KAYO DOT — Dowsing Anemone With Copper Tongue

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KAYO DOT - Dowsing Anemone With Copper Tongue cover
3.36 | 32 ratings | 5 reviews
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Album · 2006


1. Gemini Becoming The Tripod (10:43)
2. Immortelle And Paper Caravelle (9:42)
3. Aura On An Asylum Wall (7:44)
4. ...On Limpid Form (18:00)
5. Amaranth The Peddler (14:07)

Total Time: 60:17


- Toby Driver / compositions, guitar, cello, bells, double-bass,
- Greg Massi / guitar, voice
- Mia Matsumiya / violin, viola
- Ryan McGuire / bass guitar, double-bass, keyboard
- Forbes Graham / trumpet, euphonium, guitar
- D. Thomas Murray / live sound engineering and samples
- John Carchia / guitar
- Tom Malone / drums

About this release

CD and LP Robotic Empire 2006

Thanks to progkidjoel, The Angry Scotsman, Pekka, Lynx33 for the updates


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Specialists/collaborators reviews

siLLy puPPy
After the original breakup of Maudlin of the Well, Toby Driver found a new direction to steer the avant-garde smorgasbord that mixed art rock, post-rock and progressive rock together in the cauldron with extra servings of extreme metal mixed into the pot but Driver didn’t waste any time putting together a new band that could carry these avant-garde tendencies to the next level. KAYO DOT was assembled in 2003 with Driver himself behind the steering wheel and a welcoming debut release called “Choirs Of The Eye’ on John Zorn’s Tzadik Records. Several Maudlin members also went along for the ride and together they created one of the most unique sounding albums of the entire 2000s. “Choirs Of The Eye” was part modern classical, part post-rock, part chamber music and part avant-garde metal. While the debut album caught the world’s attention and instantly brought KAYO DOT into spotlight at least in terms of the prog rock and metal underground, Driver decided to take the band into even stranger arenas from then on.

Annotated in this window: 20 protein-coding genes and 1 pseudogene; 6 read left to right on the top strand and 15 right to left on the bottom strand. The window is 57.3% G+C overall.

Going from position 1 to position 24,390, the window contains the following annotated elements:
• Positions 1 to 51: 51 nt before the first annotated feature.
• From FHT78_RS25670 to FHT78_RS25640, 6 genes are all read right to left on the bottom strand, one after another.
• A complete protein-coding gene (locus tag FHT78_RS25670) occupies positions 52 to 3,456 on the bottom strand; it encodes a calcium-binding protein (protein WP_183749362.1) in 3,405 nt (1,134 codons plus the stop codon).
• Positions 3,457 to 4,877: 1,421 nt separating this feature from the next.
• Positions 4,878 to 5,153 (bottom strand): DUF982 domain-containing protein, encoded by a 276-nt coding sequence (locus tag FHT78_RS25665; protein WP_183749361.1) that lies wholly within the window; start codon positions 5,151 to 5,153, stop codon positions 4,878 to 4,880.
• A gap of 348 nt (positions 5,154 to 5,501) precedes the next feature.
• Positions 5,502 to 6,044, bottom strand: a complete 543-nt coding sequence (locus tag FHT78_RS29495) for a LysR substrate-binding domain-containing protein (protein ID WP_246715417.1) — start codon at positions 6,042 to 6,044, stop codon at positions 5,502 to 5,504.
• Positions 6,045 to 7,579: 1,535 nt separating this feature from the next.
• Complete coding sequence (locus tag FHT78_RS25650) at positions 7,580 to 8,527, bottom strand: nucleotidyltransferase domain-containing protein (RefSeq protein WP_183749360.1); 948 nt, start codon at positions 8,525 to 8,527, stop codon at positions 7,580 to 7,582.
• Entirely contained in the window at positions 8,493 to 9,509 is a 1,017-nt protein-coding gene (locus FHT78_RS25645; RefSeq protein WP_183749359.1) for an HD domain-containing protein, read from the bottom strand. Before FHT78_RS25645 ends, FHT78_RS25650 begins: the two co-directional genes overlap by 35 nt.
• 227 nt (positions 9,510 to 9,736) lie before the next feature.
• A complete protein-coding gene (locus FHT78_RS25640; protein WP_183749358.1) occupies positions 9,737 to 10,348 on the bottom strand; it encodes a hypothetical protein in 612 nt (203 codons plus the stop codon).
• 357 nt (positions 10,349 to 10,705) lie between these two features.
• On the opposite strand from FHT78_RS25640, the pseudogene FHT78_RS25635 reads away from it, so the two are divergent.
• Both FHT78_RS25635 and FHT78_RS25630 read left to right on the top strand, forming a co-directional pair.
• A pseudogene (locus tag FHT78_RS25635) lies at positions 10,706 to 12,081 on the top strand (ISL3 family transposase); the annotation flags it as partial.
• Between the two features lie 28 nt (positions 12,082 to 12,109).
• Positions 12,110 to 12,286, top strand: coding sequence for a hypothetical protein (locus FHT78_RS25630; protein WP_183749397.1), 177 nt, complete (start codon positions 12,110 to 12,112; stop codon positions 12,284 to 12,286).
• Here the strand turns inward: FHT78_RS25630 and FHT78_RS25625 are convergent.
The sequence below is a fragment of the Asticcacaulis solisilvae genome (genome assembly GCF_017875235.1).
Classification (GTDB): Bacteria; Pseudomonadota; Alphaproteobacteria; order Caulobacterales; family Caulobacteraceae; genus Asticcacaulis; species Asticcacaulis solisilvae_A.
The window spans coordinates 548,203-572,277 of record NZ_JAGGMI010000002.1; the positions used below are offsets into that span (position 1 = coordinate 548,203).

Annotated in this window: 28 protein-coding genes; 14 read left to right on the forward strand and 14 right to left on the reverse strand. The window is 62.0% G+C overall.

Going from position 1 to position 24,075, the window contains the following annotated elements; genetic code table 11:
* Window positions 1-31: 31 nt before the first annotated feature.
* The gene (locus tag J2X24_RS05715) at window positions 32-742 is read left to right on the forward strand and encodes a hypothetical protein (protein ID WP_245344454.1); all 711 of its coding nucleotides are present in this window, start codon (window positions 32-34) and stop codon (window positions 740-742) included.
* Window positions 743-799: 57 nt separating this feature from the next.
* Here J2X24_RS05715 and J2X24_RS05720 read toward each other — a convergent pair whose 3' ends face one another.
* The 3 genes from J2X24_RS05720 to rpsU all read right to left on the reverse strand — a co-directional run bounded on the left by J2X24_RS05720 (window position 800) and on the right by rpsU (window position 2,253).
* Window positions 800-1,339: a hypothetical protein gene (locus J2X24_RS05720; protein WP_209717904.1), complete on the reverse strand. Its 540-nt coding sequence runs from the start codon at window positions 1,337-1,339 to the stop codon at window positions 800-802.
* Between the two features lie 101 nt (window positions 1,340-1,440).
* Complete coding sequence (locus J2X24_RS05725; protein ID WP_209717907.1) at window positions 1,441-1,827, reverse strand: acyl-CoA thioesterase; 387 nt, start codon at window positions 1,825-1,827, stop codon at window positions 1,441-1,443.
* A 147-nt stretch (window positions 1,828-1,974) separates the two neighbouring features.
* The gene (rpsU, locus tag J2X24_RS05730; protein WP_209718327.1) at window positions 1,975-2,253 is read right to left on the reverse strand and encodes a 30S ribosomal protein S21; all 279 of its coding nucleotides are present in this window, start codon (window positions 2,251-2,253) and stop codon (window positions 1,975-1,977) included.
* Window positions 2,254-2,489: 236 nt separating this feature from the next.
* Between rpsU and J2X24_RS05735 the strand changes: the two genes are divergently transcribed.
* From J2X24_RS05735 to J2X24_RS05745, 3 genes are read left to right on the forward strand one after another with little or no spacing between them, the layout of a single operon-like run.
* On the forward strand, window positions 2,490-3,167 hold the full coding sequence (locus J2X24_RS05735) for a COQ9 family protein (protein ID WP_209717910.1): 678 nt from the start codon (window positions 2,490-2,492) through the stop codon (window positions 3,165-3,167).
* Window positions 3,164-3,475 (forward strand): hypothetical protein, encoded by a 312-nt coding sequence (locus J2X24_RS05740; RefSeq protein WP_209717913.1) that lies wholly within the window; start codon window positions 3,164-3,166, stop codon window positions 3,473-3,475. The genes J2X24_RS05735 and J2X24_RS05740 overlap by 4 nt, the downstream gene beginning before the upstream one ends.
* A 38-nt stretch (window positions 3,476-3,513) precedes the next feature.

Arriving three years later, the surreally named DOWSING ANEMONE WITH COPPER TONGUE delivers the bizarre avant-garde fortitude that the title suggests. With a label jump to Robotic Empire Records, the band continued the intricately designed sprawling compositions and took them into even more bizarre and complex experimentation with a huge army of instrumentalists delivering an orchestra of bleak sonic oppression that exhibited a truly labyrinthine fusion of modern classical, avant-garde jazz, post-metal and chamber rock. It was clear that KAYO DOT’s instant popularity wasn’t heading in a more accessible direction and on the contrary DOWSING ANEMONE WITH COPPER TONGUE is one of those albums that requires a multitude of listening experiences preferable in a wide range of moods to really find its way under your skin but ultimately casts a long-lasting spell as it slowly sinks into your psyche like a parasitic hookworm!

While classified as metal, the heavier parts are intermittent with much focus on the slithering slow chamber rock and jazzy touches ratcheting up the tension in the same fashion as any good Godspeed! You Black Emperor style of apocalyptic post-rock however KAYO DOT’s sophomore album exudes a much more interesting turn of events with violin solos unleashing haunting melodies over a dark atmospheric backdrop of guitars, viola, trumpets and keyboards. The drums and the bass provide the rhythmic drive as with most rock bands but the tempos and time signatures ratchet up often with zigzagging riffs, sudden start / stop syncopation and jittery uncertain gloomy mood enhancing timbres that climax in explosive outbursts of dissonant power chords unleashing their fury in metal bombast. Out of the five lengthy tracks, the shortest running time of “Aura On An Asylum Wall” still hovers near the eight minute mark while the soul crushing bombast of “…On Limpid Form” soars to a majestic eighteen minute run. This is an album to savor slowly as it requires full active participation in its ever-changing stylistic sequences.

DOWSING ANEMONE is quite a different beast than “Choirs” as each track is independent of the other and has a distinct personality trait. While the opening “Gemini Becomingt The Tripod” delivers a distinct metal bombast as heard on “Choirs,” the following tracks focus much more on the chamber rock, jazz and 20th century avant-garde attributes of avant-garde classical musical scores. The metal bombast returns on the lengthy “…On Limpid Form” which strangely builds up a textural whirlwind of jazzy melodies with indie rock sensibilities until it creates a monstrous roar of heavy metal thunder that carries it far and wide. The time signatures on this album are off the chart as each track employs a wide range of off-kilter compositional counterpoints with a tapestry of instrumental interaction that is phenomenally performed in manners hitherto unheard. This music is startling and dramatic and sounds like it was beamed down from another world.